WASHINGTON — A Russian Soyuz 2.1b rocket equipped with a Fregat upper stage successfully launched the country’s long-delayed Meteor-M2 weather satellite and six secondary payloads into low Earth orbit July 8 from the Baikonur Cosmodrome in Kazakhstan, the Russian space agency, Roscosmos, said.
Among the secondary payloads was the SkySat-2 satellite for Skybox Imaging, the Silicon Valley startup, and the TechDemoSat-1 craft built by Britain’s Surrey Satellite Technology Ltd. for the government.
Both organizations reported that their satellites were in the proper orbit and in good health following the launch.
The 2,900-kilogram Meteor-M2 satellite will monitor clouds, ice, land, sea-surface temperatures, ozone levels and other meteorological phenomena from a sun-synchronous orbit, Roscosmos said on its website, according to an English language translation. The satellite, built by VNIIEM, or Pan-Russian Research Institute for Electromechanics, is designed to operate for five years, Roscosmos said.
SkySat-2, a high-resolution imaging craft built in house by Skybox, joins twin SkySat-1, launched in November, in orbit. On July 10, Mountain View, California-based Skybox released the first images from SkySat-2, which the company said is expected to undergo calibration and tuning for several months.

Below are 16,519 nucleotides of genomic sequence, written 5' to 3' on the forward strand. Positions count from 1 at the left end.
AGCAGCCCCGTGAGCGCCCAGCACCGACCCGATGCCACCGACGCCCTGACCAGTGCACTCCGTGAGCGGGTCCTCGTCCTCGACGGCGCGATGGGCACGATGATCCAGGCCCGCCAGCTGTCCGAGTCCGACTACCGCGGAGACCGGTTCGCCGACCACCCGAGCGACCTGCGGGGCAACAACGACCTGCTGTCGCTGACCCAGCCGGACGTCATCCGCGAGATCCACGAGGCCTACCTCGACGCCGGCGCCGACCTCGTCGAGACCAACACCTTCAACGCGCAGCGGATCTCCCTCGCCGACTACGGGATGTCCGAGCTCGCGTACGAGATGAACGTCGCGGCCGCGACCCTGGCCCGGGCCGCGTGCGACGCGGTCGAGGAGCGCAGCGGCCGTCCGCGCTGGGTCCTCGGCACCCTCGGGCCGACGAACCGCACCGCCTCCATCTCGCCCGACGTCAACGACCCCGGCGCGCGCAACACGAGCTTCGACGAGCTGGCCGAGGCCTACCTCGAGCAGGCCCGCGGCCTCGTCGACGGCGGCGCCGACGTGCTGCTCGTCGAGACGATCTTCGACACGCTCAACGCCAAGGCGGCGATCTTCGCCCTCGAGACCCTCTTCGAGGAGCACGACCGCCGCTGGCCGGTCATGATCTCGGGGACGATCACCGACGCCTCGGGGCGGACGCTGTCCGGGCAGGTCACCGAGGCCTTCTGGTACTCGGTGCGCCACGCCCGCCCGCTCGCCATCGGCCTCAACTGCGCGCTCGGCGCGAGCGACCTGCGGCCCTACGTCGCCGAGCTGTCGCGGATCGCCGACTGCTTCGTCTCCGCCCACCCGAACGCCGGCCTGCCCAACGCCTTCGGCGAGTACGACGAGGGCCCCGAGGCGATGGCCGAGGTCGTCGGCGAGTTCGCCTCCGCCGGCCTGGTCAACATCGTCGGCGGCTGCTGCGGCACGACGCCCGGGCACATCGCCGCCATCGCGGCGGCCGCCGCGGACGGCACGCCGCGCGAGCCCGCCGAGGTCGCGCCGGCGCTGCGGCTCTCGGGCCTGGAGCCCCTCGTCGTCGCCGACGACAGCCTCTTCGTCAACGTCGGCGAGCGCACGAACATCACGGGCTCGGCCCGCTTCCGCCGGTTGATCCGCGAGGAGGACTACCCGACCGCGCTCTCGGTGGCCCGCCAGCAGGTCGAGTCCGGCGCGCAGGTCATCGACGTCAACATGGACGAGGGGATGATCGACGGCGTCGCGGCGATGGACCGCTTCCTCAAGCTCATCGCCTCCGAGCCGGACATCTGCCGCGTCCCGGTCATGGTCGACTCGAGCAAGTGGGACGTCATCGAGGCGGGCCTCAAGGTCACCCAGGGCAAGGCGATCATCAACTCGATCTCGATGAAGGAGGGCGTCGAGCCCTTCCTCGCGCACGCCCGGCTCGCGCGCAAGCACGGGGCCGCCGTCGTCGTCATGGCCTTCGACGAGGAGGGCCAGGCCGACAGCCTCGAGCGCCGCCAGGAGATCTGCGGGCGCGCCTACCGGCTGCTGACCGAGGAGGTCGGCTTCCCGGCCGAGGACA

“With the SkySat-1 and SkySat-2 constellation we are excited to continue pushing the envelope for increasingly timely high-resolution imagery, HD video, and analytics,” the company said.
TechDemoSat-1, funded by the British government’s Technology Strategy Board, will demonstrate new spacecraft technologies and software, Surrey said in a press release July 8. The spacecraft, carrying eight separate payloads, is the first to be controlled by the United Kingdom’s new Satellite Applications Catapult in Harwell, Surrey said.
“This significant project is the first in-orbit satellite project directly funded by the Technology Strategy Board,” Iain Gray, the board’s chief executive, said in a prepared statement. “It allows us to provide UK businesses with an in orbit demonstration platform to test several new satellite-based products and services — a fantastic way to support innovation in the space sector and help businesses take advantage of the growing space market.”